A junior’s guide to public speaking

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A junior’s guide to public speaking

Composition book template. Traditional school notebook vector illustration.

Composition book template. Traditional school notebook vector illustration.

Getty Images/iStockphoto

Composition book template. Traditional school notebook vector illustration.

Getty Images/iStockphoto

Getty Images/iStockphoto

Composition book template. Traditional school notebook vector illustration.

Kimberly Wilsoncroft, Staff Writer

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With the second semester of the school year starting, a wave of panic has been spreading across the junior class; public speaking. A quick google search will tell you that public speaking is within the top 10 fears in the world, and this spring the junior class will be facing it head on. To begin, why is public speaking so terrifying? Well, many say that the spotlight when public speaking is a big factor. With all eyes in the room paying attention to you, all ears listening to your voice, it can be hard to not get a little bit nervous.

However, there are ways to combat the anxiety of public speaking, and a few tricks that will help get you through the semester. Eleventh grade English Comp/Public Speaking teacher, Mrs. Borden, had a few words of advice for the students preparing to face their fear. When asking Mrs. Borden what she hopes students to gain from the course, she stated that she hoped they gained confidence and eloquent speaking skills. She also added that she loved seeing how students grow throughout the course.

In response to asking how students can prepare for public speaking, Mrs. Borden highly recommended taking English 10 Pre- AP. The course is strongly related to the content learned in Pre-AP, and it would give a solid background when coming into English Comp/Public Speaking. So, if you are currently not a junior, and are thinking about enrolling in public speaking next year, do it; but also take English 10 Pre-AP first.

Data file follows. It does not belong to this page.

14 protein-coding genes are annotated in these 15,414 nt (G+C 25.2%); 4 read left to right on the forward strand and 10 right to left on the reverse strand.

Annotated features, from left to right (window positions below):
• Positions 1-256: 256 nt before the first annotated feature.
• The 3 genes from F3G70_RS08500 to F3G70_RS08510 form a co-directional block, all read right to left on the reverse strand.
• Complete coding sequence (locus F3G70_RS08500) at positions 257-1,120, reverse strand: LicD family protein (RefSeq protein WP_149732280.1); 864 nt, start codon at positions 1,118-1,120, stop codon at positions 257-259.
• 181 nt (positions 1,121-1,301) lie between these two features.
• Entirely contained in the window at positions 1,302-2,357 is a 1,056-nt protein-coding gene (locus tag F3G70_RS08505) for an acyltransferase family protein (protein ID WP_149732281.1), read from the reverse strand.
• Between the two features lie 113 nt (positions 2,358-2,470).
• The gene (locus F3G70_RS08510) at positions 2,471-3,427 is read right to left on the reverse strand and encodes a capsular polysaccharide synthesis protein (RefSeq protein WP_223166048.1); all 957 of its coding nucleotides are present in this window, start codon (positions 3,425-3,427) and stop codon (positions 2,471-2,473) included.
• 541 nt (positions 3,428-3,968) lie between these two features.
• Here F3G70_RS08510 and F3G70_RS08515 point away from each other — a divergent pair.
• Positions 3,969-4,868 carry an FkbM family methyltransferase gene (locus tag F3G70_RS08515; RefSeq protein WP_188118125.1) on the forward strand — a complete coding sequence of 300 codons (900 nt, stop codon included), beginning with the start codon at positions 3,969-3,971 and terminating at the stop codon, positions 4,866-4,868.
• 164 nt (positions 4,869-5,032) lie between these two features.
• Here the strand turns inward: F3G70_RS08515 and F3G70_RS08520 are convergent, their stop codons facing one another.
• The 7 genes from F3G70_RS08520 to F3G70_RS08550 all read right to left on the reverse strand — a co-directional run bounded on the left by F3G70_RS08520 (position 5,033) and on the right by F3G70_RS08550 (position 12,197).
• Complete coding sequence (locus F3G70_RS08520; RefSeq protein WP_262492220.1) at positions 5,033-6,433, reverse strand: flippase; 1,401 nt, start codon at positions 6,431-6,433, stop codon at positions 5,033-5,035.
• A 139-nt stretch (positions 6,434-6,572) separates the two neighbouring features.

Lastly, I asked Mrs. Borden if she had any tips for the current juniors. Do not forget to just relax and have confidence in yourself, she adds.

In addition to the helpful words of Mrs. Borden, current senior and past public speaking student, Chloe Brower, had some advice to offer. I asked her what her favorite and least favorite public speaking experiences were, as well as any advice she had to offer. Being able to listen to others speak and see all the hard work they had done was Chloe’s favorite part of public speaking.

I think it is important to remember this when going into public speaking, because it is a reminder that all students are in the same boat, and every single other student in the room is just as nervous as you are. It is important to remember to support, listen, and bring each other up during classes that can be difficult.

On the other hand, she said her least favorite part was trying to write a well-written speech that would flow when read aloud and fit within the time frames. Overall, for Chloe, this was one of the most difficult parts.

My last question to Chloe was if she had any advice and tips for the juniors who are beginning to start public speaking this spring. Chloe’s main tip was to not procrastinate. Though it may be hard, getting in this habit of not procrastinating can result in a successful course. A successful, fulfilling experience when working through a difficult class all depends on your attitude and outlook.

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A junior’s guide to public speaking